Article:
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My completely nothing special Italian bike boom gaspipe nostaglia build.

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My completely nothing special Italian bike boom gaspipe nostaglia build.

Old 04-20-20, 01:14 PM
  #26  
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have fun riding that, bit of a reminder that riding is fun
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Old 04-20-20, 06:57 PM
  #27  
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Gives me some nice memories seeing this build, similar to my first real "10-speed" bicycle, a '72 Bottecchia Special.

top506 You did a great job on this one, enjoy the smiles you get riding it!

Bill
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Old 04-21-20, 10:37 AM
  #28  
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It's great that you kept all of the original components. All too often, these vintage bikes are "upgraded" and lose all of the charm that steel and chrome possess.
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Old 04-28-20, 06:09 AM
  #29  
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Originally Posted by juvela
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wrt wheels which came with bike -

where did you find the North Star hub name? new one to me. there is a New Star brand of hub produced by Etablissements Perrin. it is only offered in a five-piece steel large flange edition.


you mention rebuilding wheels with new alloy rims. one thing suggest checking prior to reuse of rear hub is drive side flange. these large flange five-piece rear hubs often manifest the sympton that the swaging of the drive side flange works loose. if there is play would not reuse it. you could save the hub against the possiblilty of reusing the axle set.
Yeah, New Star, right you are.
Digging through thr stack of wheels in the barn I found a New Star front hub laced to a Al rim, but with a QR axle. I'll see if I can't find a solid axle and cone set for the butterfly nuts.

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Old 05-12-21, 07:51 AM
  #30  
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And here we are, just over a year later, with the New Star hubs laced to Fiamme alloy rims and a Regina Oro I'd been hording.






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Last edited by top506; 05-12-21 at 08:42 PM.
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Old 05-12-21, 08:23 AM
  #31  
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Originally Posted by ascherer
clearly not the esge plate, the photos show a standard bridge. For those who've never had the pleasure Pletscher:
Fify.
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Old 05-12-21, 10:03 AM
  #32  
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where the heck is $50 powder coating**********

Originally Posted by jlaw
$50?! That's a deal - looks sharp!

Gaspipe? Who cares. If you like the geometry and the feel then you've got a winner.

I recently weighed my late-model 'adventure' bike - which I love - and it probably weighs at least 5 lbs. more than your rig. This gives me some perspective re: the discussion about weight.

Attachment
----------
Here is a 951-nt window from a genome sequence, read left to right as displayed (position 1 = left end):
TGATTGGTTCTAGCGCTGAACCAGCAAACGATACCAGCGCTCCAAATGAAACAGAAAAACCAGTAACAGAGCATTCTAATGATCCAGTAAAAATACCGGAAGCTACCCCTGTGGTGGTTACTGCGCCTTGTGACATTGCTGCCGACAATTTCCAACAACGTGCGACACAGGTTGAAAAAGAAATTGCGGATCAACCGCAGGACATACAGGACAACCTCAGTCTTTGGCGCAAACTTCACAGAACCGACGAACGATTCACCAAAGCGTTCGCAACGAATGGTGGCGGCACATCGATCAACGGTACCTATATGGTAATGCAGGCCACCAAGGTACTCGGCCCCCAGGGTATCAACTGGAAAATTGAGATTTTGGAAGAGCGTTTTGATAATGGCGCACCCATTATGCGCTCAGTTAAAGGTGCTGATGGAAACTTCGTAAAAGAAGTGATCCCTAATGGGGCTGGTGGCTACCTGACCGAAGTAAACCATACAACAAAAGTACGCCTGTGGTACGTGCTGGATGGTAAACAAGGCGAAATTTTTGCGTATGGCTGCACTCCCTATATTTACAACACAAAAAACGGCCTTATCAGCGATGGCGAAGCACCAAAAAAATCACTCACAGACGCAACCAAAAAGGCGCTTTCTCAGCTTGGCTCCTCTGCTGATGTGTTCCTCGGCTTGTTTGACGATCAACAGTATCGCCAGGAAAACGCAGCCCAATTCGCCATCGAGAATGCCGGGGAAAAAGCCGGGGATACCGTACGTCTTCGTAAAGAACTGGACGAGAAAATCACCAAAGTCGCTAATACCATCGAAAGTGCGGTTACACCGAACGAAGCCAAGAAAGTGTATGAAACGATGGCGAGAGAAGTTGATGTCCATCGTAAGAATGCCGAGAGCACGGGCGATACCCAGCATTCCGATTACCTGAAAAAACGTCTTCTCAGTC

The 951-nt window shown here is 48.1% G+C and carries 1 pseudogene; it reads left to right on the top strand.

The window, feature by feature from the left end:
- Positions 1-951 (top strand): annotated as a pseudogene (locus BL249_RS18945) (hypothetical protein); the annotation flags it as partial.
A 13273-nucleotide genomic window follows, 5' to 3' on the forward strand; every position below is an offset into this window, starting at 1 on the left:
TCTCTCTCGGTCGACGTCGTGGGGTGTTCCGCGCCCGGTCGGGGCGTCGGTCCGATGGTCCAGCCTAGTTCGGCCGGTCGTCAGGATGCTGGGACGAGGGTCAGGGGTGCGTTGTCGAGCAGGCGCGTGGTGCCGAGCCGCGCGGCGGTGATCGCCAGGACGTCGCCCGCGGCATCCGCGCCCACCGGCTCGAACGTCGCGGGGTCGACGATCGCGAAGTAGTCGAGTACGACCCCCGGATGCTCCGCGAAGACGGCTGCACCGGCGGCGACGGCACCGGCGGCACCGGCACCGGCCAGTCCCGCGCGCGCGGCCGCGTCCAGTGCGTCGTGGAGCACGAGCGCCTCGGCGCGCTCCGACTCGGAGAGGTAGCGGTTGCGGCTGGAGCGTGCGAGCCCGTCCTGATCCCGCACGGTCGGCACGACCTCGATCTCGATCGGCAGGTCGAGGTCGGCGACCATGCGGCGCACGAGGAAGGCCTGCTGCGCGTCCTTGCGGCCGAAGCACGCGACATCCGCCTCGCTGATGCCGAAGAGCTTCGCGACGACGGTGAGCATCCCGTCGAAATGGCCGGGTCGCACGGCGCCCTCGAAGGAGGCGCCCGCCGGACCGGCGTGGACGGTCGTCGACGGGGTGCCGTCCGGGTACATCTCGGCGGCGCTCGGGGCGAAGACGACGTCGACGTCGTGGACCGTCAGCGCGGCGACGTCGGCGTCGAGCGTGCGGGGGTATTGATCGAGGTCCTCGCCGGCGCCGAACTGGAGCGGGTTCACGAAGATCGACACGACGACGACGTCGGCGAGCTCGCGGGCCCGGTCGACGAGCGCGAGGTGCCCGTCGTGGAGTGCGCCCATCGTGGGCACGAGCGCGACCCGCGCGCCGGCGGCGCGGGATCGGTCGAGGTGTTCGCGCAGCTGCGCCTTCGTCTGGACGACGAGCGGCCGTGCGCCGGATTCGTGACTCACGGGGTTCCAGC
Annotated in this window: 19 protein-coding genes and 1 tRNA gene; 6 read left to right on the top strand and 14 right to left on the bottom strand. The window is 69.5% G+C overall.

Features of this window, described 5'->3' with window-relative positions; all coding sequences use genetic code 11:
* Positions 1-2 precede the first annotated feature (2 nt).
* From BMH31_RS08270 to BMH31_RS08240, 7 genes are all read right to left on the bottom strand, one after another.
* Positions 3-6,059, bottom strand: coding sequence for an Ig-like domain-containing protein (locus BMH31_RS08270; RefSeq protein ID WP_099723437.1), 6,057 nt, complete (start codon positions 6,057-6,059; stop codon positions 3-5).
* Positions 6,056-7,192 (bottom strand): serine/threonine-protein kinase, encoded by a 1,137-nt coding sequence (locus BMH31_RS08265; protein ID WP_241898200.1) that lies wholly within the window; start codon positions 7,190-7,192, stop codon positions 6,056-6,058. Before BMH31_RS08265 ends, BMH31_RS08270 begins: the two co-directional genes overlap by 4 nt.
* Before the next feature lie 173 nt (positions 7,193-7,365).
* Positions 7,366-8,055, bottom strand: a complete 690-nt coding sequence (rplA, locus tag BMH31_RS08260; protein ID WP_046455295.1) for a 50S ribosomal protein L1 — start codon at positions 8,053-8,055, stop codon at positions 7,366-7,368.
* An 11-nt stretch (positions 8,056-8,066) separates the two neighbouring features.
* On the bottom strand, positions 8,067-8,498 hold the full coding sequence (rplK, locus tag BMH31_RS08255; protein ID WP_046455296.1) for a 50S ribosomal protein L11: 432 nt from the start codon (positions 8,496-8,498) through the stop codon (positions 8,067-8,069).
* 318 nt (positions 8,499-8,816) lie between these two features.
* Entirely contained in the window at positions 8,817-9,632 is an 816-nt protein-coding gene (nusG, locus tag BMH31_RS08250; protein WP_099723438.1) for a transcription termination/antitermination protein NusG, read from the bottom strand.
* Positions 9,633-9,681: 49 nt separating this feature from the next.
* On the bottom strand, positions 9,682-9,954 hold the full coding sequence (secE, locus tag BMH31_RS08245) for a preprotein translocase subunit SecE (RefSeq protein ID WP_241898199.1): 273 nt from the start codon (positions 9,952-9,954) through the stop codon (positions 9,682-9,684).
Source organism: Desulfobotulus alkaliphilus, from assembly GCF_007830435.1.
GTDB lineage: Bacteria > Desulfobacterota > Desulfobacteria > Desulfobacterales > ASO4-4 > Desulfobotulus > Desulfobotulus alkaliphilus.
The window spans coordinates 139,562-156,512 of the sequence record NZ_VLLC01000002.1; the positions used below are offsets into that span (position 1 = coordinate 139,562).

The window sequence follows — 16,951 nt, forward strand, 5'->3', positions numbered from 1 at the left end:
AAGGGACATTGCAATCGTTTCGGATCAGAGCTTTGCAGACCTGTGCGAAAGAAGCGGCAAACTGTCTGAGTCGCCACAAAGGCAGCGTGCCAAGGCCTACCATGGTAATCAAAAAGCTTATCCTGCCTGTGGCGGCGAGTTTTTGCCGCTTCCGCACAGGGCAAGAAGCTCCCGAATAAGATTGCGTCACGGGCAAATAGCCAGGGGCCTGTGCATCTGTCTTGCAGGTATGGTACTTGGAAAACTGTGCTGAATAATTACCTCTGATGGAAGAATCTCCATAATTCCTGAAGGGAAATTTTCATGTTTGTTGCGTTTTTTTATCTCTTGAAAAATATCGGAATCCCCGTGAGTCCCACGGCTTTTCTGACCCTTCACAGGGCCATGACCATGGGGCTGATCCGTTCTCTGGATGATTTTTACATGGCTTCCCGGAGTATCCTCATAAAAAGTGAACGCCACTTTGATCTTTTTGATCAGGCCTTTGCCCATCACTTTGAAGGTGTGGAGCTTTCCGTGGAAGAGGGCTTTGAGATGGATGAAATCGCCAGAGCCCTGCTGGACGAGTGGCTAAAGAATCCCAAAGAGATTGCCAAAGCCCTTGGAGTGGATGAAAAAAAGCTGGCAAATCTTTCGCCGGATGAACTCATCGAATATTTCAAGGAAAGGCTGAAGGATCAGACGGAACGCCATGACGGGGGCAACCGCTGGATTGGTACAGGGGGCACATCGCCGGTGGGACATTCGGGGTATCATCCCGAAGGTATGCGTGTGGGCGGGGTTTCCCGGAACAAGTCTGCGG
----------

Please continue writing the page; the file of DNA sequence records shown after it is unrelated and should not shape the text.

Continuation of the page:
Have fun!
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Old 05-12-21, 08:53 PM
  #33  
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Originally Posted by jdawginsc
where the heck is $50 powder coating**********
Central Maine.
The shop does fabrication (truck boxes, fencing, stairs, ect), and powdercoats their wares. This is just a sideline for them. Given it's an industrial shop the detail work isn't great, but at that price I don't mind a little clean-up.
I suspect that those days might be over, as they charged me that same $50 to powder coat a pair of SP-250 pedals last week (had to have black pedals on my C'dale Black Lightning!). I had 4 frames and forks done last summer at the height of COVID shutdowns up here and I think they were just happy to get the work.

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Old 05-12-21, 11:49 PM
  #34  
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A vintage bike does not have to be the best of the best to impress and that orange bike is, indeed, impressive. top506 did a great job of rejuvenating that lovely old and crusty LaBonne. I, too, am in the same ballpark with my latest interest in vintage bicycle restoration. Super high end is nice but restoring these older less lustrous bikes is just as much fun. Just finished this lowly Torpado and took it out for its test ride a few days ago.


Someone recommended cleaning up the entry level Campagnolo rear derailleur. My question is how does one do so. This is the best I could do with the one that came on the Torpado. It, kinda, looks to be out of place on an otherwise close to pristine vintage road bike...
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Old 07-29-21, 04:13 PM
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-----


Labonne



-----
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Old 07-29-21, 06:56 PM
  #36  
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Great build. I suspect more than a few of us have great memories of putting a lot of miles on a hi tensile steel bike.
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